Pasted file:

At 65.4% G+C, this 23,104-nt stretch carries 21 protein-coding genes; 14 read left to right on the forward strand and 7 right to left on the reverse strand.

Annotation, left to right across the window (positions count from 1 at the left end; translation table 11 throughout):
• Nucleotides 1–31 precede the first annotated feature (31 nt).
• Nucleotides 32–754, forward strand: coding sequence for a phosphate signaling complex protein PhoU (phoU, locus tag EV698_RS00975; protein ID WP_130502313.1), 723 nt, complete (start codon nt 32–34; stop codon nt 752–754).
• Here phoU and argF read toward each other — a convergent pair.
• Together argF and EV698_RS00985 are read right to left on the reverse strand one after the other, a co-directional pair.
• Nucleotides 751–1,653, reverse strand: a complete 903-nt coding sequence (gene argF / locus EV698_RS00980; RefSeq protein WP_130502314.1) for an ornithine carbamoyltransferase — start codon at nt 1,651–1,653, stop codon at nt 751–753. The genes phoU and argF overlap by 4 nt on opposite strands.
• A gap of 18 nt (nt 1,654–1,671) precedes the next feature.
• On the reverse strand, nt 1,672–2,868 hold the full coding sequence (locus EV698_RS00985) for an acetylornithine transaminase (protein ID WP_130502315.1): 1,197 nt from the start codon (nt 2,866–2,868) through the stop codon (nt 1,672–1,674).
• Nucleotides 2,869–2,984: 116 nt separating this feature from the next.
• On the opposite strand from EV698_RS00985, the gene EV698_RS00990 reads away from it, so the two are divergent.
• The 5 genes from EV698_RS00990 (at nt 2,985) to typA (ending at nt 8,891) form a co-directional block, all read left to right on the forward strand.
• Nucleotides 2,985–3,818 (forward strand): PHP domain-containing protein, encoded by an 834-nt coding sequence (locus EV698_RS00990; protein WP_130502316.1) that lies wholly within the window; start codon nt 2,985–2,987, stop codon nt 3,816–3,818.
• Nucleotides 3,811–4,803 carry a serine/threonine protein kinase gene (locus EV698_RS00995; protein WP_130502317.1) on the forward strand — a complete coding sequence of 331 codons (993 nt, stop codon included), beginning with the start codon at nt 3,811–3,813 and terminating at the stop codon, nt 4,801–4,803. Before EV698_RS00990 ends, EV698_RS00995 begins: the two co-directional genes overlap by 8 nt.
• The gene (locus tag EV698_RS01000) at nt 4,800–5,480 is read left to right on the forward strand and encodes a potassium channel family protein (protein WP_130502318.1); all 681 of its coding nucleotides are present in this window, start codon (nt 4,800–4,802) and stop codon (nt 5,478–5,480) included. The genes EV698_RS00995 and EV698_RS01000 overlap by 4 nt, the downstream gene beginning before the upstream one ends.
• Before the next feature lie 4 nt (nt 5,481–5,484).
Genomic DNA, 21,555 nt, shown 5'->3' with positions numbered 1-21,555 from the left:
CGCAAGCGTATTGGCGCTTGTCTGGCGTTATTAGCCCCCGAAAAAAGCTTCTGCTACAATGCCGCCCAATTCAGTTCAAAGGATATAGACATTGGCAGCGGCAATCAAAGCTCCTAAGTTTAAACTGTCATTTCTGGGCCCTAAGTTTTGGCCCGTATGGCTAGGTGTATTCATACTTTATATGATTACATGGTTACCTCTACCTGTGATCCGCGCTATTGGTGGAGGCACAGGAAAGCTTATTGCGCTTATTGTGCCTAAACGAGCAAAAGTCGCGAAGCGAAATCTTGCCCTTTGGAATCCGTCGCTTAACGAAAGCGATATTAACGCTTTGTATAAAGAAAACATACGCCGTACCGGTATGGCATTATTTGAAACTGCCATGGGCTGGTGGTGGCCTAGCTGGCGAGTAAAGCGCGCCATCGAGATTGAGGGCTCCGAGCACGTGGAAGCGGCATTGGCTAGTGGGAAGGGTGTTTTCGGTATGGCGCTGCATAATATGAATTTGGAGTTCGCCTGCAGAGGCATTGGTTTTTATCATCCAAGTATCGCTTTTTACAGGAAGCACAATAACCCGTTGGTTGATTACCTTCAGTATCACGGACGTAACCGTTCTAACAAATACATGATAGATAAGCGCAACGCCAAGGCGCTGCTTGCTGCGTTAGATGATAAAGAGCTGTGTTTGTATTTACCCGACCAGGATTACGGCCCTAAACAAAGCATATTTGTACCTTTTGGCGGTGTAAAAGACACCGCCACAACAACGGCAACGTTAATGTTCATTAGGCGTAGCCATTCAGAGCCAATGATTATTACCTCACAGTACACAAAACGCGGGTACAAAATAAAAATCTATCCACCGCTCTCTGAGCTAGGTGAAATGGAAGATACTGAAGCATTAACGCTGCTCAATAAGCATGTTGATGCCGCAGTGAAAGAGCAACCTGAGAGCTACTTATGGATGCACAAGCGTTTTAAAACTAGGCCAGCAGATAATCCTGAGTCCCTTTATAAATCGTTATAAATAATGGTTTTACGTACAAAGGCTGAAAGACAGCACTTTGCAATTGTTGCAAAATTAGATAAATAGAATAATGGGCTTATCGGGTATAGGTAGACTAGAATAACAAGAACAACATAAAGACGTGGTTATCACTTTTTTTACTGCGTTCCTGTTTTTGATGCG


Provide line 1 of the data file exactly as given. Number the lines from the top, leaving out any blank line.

At 65.4% G+C, this 23,104-nt stretch carries 21 protein-coding genes; 14 read left to right on the forward strand and 7 right to left on the reverse strand.